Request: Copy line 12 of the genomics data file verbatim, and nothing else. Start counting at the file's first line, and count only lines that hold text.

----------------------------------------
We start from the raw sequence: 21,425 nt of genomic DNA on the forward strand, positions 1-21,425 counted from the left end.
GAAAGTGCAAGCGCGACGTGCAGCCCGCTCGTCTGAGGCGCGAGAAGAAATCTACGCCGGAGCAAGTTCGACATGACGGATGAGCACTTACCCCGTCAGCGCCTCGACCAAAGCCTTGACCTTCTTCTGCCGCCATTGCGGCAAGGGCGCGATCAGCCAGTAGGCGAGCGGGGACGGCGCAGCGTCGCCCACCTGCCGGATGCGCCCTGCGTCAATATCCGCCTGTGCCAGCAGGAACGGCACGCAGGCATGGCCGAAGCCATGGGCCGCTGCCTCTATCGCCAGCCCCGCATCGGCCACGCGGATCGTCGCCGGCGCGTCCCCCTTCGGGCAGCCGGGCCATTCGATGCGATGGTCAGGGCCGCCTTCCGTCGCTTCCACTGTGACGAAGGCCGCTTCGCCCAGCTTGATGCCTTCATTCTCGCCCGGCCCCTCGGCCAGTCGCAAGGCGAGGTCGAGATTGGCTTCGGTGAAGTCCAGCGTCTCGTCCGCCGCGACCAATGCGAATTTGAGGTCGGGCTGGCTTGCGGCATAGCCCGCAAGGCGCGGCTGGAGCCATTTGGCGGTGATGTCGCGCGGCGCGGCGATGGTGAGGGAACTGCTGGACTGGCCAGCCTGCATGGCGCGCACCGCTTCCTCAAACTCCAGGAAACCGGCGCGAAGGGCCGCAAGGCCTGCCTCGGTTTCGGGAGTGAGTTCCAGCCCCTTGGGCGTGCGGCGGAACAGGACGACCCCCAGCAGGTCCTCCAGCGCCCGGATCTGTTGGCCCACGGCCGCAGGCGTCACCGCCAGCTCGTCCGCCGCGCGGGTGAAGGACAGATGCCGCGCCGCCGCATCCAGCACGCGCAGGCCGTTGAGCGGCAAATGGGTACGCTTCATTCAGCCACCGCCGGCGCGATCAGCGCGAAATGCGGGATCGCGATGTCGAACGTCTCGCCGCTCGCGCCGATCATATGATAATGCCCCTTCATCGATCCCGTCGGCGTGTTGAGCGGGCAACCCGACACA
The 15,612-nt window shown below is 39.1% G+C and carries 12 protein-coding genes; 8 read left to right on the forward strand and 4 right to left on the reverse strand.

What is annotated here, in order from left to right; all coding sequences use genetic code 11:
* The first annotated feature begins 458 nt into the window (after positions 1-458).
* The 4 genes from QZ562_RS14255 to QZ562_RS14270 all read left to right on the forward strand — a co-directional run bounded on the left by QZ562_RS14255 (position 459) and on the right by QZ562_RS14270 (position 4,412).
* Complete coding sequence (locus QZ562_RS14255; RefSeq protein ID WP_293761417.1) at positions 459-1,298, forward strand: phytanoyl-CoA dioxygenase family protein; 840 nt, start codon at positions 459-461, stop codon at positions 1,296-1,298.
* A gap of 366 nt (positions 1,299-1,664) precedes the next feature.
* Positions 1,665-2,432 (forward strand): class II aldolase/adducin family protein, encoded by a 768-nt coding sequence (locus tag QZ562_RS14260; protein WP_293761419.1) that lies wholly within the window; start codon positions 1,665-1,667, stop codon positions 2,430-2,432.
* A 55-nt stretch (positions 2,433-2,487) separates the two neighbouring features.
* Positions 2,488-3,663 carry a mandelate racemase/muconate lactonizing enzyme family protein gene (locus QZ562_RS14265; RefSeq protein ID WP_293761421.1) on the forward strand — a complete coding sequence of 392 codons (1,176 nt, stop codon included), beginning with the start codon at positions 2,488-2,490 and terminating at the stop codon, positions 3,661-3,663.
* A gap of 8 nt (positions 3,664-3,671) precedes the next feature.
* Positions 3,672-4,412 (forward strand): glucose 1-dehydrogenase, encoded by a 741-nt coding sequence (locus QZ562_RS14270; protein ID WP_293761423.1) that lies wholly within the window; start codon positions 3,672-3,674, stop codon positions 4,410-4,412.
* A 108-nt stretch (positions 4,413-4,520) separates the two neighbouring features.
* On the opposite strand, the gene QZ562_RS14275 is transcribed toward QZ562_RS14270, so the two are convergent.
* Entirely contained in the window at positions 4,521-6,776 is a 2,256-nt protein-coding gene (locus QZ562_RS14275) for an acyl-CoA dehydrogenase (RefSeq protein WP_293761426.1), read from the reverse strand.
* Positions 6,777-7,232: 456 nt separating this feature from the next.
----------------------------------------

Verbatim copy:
* A gap of 8 nt (positions 3,664-3,671) precedes the next feature.